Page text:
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Long IslandColumnistsJoye Brown

Nassau legislators assert some independence

The Theodore Roosevelt Executive and Legislative Building in

The Theodore Roosevelt Executive and Legislative Building in Mineola, which serves as the seat of Nassau County government, is seen here on June 26, 2012. Photo Credit: Amy Onorato

Hell froze over in Nassau’s legislature Monday, with lawmakers, at times working across party lines, operating, well, like an independent branch of government should.

The Rules Committee, in a unanimous and unexpected move, derailed a proposed contract of as much as $887,568 that would allow County Executive Edward Mangano to hire a vendor to advise the administration on the feasibility of leasing its sewer and stormwater system to an investor in a billion-dollar deal.

Here’s how things usually work: Republican majority members vote yes on GOP-backed measures, while minority Democrats, after raising vociferous objections, vote no.

This time around, the long-running Punch and Judy show fell to the wayside after a Republican, Legis. Howard Kopel of Lawrence began asking questions about how a deal with an investor would work.

He began with the first of two admissions that would be considered startling for any politician: “Frankly, I don’t get it,” Kopel said of Mangano’s proposal to hire a vendor to determine the feasibility of leasing Nassau’s three sewage treatment plants, 53 pumping stations and 3,000 miles of sewer to a private investor. The investor would run the system for decades and collect user fees to repay its estimated investment of up to $1 billion.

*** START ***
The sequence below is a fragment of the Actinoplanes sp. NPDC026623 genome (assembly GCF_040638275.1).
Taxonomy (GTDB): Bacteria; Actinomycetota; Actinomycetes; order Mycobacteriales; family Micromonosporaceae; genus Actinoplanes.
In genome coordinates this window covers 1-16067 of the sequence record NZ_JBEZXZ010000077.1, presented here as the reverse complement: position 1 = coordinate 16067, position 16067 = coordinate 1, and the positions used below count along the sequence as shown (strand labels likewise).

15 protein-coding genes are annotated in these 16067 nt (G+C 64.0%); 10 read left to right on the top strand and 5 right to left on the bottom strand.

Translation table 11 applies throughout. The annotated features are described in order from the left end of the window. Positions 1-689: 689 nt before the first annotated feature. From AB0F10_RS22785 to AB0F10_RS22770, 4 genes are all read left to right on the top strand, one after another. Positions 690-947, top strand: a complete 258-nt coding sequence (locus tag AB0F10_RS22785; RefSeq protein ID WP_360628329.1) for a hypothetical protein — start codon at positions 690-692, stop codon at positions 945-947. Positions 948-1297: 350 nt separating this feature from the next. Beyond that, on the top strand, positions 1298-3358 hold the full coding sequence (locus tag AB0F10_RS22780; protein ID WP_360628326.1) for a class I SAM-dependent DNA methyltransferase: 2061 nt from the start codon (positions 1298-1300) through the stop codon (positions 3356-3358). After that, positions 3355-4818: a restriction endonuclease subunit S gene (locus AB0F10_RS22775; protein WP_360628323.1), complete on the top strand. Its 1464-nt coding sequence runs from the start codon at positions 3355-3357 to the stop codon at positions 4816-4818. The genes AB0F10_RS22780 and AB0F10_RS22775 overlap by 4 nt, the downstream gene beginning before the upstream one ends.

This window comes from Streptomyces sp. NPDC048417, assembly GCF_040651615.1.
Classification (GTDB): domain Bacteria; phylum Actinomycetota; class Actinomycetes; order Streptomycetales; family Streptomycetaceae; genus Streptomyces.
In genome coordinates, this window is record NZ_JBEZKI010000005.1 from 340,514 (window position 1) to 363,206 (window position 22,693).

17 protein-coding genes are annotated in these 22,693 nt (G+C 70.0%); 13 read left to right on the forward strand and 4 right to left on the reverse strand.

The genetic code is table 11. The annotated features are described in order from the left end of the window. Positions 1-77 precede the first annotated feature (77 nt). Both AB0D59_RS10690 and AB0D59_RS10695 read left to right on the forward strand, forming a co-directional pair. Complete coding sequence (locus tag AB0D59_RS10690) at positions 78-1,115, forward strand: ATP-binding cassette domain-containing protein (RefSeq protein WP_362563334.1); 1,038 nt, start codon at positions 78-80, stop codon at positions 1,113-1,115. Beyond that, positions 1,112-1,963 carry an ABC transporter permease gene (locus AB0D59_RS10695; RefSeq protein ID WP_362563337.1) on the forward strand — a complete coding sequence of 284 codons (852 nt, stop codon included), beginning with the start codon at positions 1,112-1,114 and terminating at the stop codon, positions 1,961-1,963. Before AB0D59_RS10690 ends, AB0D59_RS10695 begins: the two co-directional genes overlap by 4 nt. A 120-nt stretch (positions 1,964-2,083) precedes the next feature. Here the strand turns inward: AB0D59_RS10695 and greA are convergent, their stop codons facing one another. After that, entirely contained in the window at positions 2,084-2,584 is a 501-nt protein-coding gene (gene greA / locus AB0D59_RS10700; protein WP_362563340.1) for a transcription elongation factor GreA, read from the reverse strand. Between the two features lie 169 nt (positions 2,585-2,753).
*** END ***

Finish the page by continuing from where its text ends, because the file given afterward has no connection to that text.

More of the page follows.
Later, in acknowledging his yes vote on similar proposals in the past, he raised eyebrows again. “I voted for this the first time around,” he said, “but I think that was a mistake.”

Kopel, along with Legis. Siela Bynoe, a Democrat from Westbury, went on to dissect the contract. They pried out details such as the fact that once the measure was passed by the legislature, lawmakers would be out of the picture — just as they were after a contract to redevelop Nassau Coliseum passed from one developer to another with no legislative review.

The seven-member Rules Committee, in a unanimous vote, tabled the contract on Monday until lawmakers could get more information. Later — again working across party lines — they tabled a second contract after Legis. Kevan Abrahams (D-Freeport) noticed that Adam Barsky was listed as a principal in the IT firm.

Was it the same Barsky who heads the Nassau Interim Finance Authority, the state panel overseeing count finances? Yes, lawmakers were told, but he’s no longer associated with the vendor. Presiding Officer Norma Gonsalves (R-East Meadow) joined Abrahams in pushing for the matter to be tabled until lawmakers got proof.

But for all the hits, there was one miss.

And that came after Legis. Carrié Solages (D-Elmont) asked Mangano administration lawyer Elizabeth Loconsolo — who was fielding questions about a contract for a health care monitor for Nassau’s jail — whether she was married to Sheriff Michael Sposato, who runs the jail.

“That’s out of order,” Gonsalves said.

But the question wasn’t.

Loconsolo — who worked at the jail for many years before she and Sposato wed — should have disclosed the relationship before testifying.

In a county where the contracting process has remained under fire for months, the more transparency — through aggressive legislative oversight, and disclosure — the better.

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